Picks and Pans Review: Mary Pickford: America's Sweetheart

updated 05/21/1990 AT 01:00 AM EDT

originally published 05/21/1990 AT 01:00 AM EDT

by Scott Eyman

When Charlie Chaplin received his long overdue honorary Oscar in 1971. Mary Pickford, then 83, decided she deserved one too. Hints were dropped. Four years later, in a ceremony broadcast from her house, millions of viewers, for whom Pickford was but a name from a bygone era when movies didn't talk, saw a gold statuette handed over to a frail, bewigged woman who, sadly, seemed more than a little out of it.

But the Mary Pickford of old. the Pickford who had once been Hollywood's most powerful woman, could still be glimpsed, if briefly. An old pal came by to shoot stills of the Oscar ceremony only to have her snap at him, "Remember, don't you cross-light me. The hump on my nose will show up."

Eyman, former entertainment editor of the Miami News, has written an engrossing, well-researched biography of Pickford, full of insight and understanding of the complex woman who became famous by playing innocent waifs. Using primary sources such as contracts and production memos, he charts her career, giving Mary her due as a businesswoman. He says she was "the first female movie mogul...perhaps, the only female mogul." At the same time, Eyman recognizes Pickford's shortcomings, saying that she was largely to blame for allowing herself to remain straitjacketed in little-girl roles. He describes her acting as "expert, emphatic stage performances that were slightly scaled down for the camera."

Pickford's story is a good one. Born in Toronto in 1892, she was the family breadwinner (her father died when she was 5) from age 6, first acting in touring melodramas, then, starting in 1909, in movies. By 1916, she was the industry's top female star, earning $1000 a week and a percentage from her movies. Four years later, she married Douglas Fairbanks, the day's reigning screen idol, and they ruled Hollywood's social scene. With Fairbanks, Chaplin and director D.W. Griffith, Mary formed a production company, United Artists.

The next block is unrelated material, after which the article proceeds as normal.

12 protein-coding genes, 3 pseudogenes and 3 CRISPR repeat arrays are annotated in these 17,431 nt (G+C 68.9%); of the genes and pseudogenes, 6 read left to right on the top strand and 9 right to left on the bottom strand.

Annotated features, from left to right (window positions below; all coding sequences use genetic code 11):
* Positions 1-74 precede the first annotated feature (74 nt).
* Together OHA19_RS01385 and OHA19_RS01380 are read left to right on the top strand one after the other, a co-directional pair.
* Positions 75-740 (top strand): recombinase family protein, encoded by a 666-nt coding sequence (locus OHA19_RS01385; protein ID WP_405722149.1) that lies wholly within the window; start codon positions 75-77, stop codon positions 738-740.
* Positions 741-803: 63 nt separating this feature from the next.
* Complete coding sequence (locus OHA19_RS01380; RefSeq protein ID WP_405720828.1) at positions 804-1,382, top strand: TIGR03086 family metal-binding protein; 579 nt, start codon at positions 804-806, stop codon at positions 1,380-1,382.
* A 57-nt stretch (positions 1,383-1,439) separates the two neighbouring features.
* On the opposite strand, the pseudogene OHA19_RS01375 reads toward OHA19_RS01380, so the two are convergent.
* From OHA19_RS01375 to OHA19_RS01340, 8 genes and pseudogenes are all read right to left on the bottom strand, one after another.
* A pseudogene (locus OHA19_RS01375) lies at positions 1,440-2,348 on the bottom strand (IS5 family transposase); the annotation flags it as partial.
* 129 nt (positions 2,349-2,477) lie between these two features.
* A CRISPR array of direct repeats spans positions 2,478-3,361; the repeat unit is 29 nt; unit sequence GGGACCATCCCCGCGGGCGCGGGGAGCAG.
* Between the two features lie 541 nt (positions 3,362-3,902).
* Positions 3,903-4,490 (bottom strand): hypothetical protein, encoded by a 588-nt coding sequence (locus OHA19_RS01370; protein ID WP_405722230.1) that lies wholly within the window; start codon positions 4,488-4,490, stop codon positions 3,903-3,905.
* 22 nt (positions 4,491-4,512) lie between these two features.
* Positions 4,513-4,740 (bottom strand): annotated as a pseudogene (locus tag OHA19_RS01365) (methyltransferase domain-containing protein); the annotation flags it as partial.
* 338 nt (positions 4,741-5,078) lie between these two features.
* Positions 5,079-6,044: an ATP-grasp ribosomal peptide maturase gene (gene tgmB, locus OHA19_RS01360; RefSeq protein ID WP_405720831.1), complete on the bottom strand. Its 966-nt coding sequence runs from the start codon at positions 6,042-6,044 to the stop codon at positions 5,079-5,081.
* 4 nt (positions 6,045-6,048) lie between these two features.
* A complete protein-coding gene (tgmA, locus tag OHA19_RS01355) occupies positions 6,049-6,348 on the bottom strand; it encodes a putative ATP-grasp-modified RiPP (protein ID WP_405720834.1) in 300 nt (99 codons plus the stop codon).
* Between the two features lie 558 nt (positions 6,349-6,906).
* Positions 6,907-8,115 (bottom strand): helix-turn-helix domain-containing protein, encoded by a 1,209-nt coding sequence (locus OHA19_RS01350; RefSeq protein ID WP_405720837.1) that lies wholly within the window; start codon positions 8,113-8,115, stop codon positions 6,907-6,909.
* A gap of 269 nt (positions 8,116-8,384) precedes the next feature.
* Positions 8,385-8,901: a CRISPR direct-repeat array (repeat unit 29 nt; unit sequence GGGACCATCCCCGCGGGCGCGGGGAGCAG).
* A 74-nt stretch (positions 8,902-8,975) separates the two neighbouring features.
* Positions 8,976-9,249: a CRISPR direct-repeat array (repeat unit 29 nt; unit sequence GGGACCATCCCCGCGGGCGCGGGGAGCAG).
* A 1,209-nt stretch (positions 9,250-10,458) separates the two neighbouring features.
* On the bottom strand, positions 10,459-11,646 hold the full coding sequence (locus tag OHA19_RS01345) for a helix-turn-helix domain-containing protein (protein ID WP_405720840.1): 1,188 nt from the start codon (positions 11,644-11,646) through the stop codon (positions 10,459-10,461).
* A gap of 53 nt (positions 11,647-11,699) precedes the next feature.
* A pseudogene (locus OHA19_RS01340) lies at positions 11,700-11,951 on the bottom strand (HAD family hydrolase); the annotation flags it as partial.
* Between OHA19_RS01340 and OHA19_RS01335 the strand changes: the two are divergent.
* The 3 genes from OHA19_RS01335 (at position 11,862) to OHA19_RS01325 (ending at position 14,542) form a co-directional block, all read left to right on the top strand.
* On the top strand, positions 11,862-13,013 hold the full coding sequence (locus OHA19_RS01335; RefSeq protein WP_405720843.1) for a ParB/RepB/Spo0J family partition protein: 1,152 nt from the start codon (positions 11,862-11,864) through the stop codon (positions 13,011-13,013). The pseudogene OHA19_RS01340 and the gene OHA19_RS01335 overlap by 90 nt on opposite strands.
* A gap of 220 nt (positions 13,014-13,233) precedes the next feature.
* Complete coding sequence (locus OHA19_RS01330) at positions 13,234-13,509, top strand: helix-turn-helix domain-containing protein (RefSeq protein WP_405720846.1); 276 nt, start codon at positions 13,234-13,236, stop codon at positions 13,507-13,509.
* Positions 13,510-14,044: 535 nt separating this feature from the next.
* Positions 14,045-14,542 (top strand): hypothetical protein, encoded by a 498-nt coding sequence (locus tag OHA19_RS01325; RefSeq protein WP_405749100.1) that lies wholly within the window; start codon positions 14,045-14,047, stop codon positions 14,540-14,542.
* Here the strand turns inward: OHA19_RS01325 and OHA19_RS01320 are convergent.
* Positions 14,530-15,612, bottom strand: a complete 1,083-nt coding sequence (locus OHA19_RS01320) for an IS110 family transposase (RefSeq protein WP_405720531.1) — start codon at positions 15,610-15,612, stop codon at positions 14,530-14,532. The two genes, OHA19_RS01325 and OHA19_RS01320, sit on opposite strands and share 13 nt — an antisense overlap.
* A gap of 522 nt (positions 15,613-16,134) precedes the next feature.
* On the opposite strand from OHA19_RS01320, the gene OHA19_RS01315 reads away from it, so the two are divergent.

The arrival of talking pictures in 1927 ended Pickford's career, as it did those of other silent stars with overly emotional acting styles. None of Pickford's four talkies was a hit (though she won an Oscar as a small-town flirt in Coquette, her first talkie).

In 1933, at age 41, she quit. "The day she stopped acting was the day that, in the largest sense, her life lost its meaning," says Eyman. Though Pickford's smart investments in real estate kept her finances in good shape, her marriage to Fairbanks unraveled. She wed Buddy Rogers, a bandleader-actor 12 years her junior, though clearly she loved Fairbanks until the end. She traveled, pursued film projects that went nowhere and drank too much. Mostly she drank too much. As a friend said, "It was like she'd done everything, seen everything, had everything and just decided, 'the hell with it.' " Pickford, a recluse for the last 15 years of her life, died in 1979 at age 87.

Eyman presents all this with detail, perspective and a measured affection for Pickford. He has done right by America's Sweetheart. (Fine, $19.95)

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